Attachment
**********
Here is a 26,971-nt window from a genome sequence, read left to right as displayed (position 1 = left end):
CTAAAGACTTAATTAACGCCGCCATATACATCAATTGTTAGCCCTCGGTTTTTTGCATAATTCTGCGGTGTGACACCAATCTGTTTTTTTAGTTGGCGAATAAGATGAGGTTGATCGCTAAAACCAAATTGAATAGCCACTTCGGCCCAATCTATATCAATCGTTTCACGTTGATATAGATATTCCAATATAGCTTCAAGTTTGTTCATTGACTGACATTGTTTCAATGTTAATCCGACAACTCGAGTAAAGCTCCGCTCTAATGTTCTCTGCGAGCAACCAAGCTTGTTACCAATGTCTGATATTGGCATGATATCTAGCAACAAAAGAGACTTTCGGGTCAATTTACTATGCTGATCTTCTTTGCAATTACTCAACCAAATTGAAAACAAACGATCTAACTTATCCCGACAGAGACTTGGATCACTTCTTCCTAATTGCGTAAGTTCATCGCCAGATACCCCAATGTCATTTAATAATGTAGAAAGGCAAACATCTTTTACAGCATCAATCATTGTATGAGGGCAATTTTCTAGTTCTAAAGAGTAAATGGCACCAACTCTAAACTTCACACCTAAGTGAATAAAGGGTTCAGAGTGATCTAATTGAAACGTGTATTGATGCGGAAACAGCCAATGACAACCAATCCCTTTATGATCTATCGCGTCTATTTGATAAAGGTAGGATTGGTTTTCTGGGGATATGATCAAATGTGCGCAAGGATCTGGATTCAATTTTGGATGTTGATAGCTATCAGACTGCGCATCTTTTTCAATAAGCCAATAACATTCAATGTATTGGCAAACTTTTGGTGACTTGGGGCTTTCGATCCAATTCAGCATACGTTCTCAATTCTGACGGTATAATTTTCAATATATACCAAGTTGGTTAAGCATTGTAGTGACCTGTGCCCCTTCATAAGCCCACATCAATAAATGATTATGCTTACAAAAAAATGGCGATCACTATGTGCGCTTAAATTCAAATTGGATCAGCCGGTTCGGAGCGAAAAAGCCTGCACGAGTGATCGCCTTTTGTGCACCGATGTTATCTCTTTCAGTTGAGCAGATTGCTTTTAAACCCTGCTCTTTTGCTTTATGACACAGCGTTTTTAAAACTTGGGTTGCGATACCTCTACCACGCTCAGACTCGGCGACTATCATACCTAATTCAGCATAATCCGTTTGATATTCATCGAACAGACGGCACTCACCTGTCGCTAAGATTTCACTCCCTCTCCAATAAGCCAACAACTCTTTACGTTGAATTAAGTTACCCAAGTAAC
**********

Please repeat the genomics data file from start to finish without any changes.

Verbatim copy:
Here is a 26,971-nt window from a genome sequence, read left to right as displayed (position 1 = left end):
CTAAAGACTTAATTAACGCCGCCATATACATCAATTGTTAGCCCTCGGTTTTTTGCATAATTCTGCGGTGTGACACCAATCTGTTTTTTTAGTTGGCGAATAAGATGAGGTTGATCGCTAAAACCAAATTGAATAGCCACTTCGGCCCAATCTATATCAATCGTTTCACGTTGATATAGATATTCCAATATAGCTTCAAGTTTGTTCATTGACTGACATTGTTTCAATGTTAATCCGACAACTCGAGTAAAGCTCCGCTCTAATGTTCTCTGCGAGCAACCAAGCTTGTTACCAATGTCTGATATTGGCATGATATCTAGCAACAAAAGAGACTTTCGGGTCAATTTACTATGCTGATCTTCTTTGCAATTACTCAACCAAATTGAAAACAAACGATCTAACTTATCCCGACAGAGACTTGGATCACTTCTTCCTAATTGCGTAAGTTCATCGCCAGATACCCCAATGTCATTTAATAATGTAGAAAGGCAAACATCTTTTACAGCATCAATCATTGTATGAGGGCAATTTTCTAGTTCTAAAGAGTAAATGGCACCAACTCTAAACTTCACACCTAAGTGAATAAAGGGTTCAGAGTGATCTAATTGAAACGTGTATTGATGCGGAAACAGCCAATGACAACCAATCCCTTTATGATCTATCGCGTCTATTTGATAAAGGTAGGATTGGTTTTCTGGGGATATGATCAAATGTGCGCAAGGATCTGGATTCAATTTTGGATGTTGATAGCTATCAGACTGCGCATCTTTTTCAATAAGCCAATAACATTCAATGTATTGGCAAACTTTTGGTGACTTGGGGCTTTCGATCCAATTCAGCATACGTTCTCAATTCTGACGGTATAATTTTCAATATATACCAAGTTGGTTAAGCATTGTAGTGACCTGTGCCCCTTCATAAGCCCACATCAATAAATGATTATGCTTACAAAAAAATGGCGATCACTATGTGCGCTTAAATTCAAATTGGATCAGCCGGTTCGGAGCGAAAAAGCCTGCACGAGTGATCGCCTTTTGTGCACCGATGTTATCTCTTTCAGTTGAGCAGATTGCTTTTAAACCCTGCTCTTTTGCTTTATGACACAGCGTTTTTAAAACTTGGGTTGCGATACCTCTACCACGCTCAGACTCGGCGACTATCATACCTAATTCAGCATAATCCGTTTGATATTCATCGAACAGACGGCACTCACCTGTCGCTAAGATTTCACTCCCTCTCCAATAAGCCAACAACTCTTTACGTTGAATTAAGTTACCCAAGTAAC